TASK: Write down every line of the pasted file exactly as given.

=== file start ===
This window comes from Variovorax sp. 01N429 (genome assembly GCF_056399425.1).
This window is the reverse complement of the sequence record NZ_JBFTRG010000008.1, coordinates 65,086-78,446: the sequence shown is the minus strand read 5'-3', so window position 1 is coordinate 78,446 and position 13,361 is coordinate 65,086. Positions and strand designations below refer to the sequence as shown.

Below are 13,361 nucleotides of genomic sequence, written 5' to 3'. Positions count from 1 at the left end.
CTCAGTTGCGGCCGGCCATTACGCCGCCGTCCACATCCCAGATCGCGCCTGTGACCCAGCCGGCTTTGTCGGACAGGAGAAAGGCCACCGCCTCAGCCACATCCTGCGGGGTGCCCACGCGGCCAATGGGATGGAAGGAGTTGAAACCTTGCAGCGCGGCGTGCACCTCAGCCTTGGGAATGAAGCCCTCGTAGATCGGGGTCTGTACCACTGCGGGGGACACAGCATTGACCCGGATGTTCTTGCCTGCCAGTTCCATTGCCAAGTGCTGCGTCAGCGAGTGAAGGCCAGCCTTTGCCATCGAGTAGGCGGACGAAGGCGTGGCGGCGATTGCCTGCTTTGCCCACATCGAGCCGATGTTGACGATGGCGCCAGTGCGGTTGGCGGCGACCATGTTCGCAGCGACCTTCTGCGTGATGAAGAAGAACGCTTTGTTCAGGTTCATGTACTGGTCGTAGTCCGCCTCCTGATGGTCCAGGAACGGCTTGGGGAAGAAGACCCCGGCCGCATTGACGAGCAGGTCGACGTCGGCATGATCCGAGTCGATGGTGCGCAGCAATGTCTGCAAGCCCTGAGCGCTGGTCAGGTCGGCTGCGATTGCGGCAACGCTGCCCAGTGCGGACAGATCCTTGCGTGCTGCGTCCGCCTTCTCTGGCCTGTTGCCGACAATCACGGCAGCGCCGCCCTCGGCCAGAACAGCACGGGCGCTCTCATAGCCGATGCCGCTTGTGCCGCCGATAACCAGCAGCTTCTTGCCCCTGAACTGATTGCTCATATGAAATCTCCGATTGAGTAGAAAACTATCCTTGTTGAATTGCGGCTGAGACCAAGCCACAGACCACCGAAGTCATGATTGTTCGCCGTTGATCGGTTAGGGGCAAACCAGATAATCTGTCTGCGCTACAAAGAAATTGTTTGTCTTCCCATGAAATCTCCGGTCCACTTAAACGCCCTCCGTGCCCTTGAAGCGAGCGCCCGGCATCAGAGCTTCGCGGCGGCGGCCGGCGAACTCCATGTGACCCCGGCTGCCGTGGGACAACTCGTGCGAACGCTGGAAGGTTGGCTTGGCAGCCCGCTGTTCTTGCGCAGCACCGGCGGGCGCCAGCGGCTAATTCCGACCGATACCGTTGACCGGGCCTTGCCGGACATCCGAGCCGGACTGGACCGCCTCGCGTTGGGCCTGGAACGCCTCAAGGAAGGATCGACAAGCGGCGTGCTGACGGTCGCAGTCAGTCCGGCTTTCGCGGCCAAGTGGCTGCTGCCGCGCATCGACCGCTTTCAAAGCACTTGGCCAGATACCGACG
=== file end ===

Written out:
This window comes from Variovorax sp. 01N429 (genome assembly GCF_056399425.1).
This window is the reverse complement of the sequence record NZ_JBFTRG010000008.1, coordinates 65,086-78,446: the sequence shown is the minus strand read 5'-3', so window position 1 is coordinate 78,446 and position 13,361 is coordinate 65,086. Positions and strand designations below refer to the sequence as shown.

Below are 13,361 nucleotides of genomic sequence, written 5' to 3'. Positions count from 1 at the left end.
CTCAGTTGCGGCCGGCCATTACGCCGCCGTCCACATCCCAGATCGCGCCTGTGACCCAGCCGGCTTTGTCGGACAGGAGAAAGGCCACCGCCTCAGCCACATCCTGCGGGGTGCCCACGCGGCCAATGGGATGGAAGGAGTTGAAACCTTGCAGCGCGGCGTGCACCTCAGCCTTGGGAATGAAGCCCTCGTAGATCGGGGTCTGTACCACTGCGGGGGACACAGCATTGACCCGGATGTTCTTGCCTGCCAGTTCCATTGCCAAGTGCTGCGTCAGCGAGTGAAGGCCAGCCTTTGCCATCGAGTAGGCGGACGAAGGCGTGGCGGCGATTGCCTGCTTTGCCCACATCGAGCCGATGTTGACGATGGCGCCAGTGCGGTTGGCGGCGACCATGTTCGCAGCGACCTTCTGCGTGATGAAGAAGAACGCTTTGTTCAGGTTCATGTACTGGTCGTAGTCCGCCTCCTGATGGTCCAGGAACGGCTTGGGGAAGAAGACCCCGGCCGCATTGACGAGCAGGTCGACGTCGGCATGATCCGAGTCGATGGTGCGCAGCAATGTCTGCAAGCCCTGAGCGCTGGTCAGGTCGGCTGCGATTGCGGCAACGCTGCCCAGTGCGGACAGATCCTTGCGTGCTGCGTCCGCCTTCTCTGGCCTGTTGCCGACAATCACGGCAGCGCCGCCCTCGGCCAGAACAGCACGGGCGCTCTCATAGCCGATGCCGCTTGTGCCGCCGATAACCAGCAGCTTCTTGCCCCTGAACTGATTGCTCATATGAAATCTCCGATTGAGTAGAAAACTATCCTTGTTGAATTGCGGCTGAGACCAAGCCACAGACCACCGAAGTCATGATTGTTCGCCGTTGATCGGTTAGGGGCAAACCAGATAATCTGTCTGCGCTACAAAGAAATTGTTTGTCTTCCCATGAAATCTCCGGTCCACTTAAACGCCCTCCGTGCCCTTGAAGCGAGCGCCCGGCATCAGAGCTTCGCGGCGGCGGCCGGCGAACTCCATGTGACCCCGGCTGCCGTGGGACAACTCGTGCGAACGCTGGAAGGTTGGCTTGGCAGCCCGCTGTTCTTGCGCAGCACCGGCGGGCGCCAGCGGCTAATTCCGACCGATACCGTTGACCGGGCCTTGCCGGACATCCGAGCCGGACTGGACCGCCTCGCGTTGGGCCTGGAACGCCTCAAGGAAGGATCGACAAGCGGCGTGCTGACGGTCGCAGTCAGTCCGGCTTTCGCGGCCAAGTGGCTGCTGCCGCGCATCGACCGCTTTCAAAGCACTTGGCCAGATACCGACG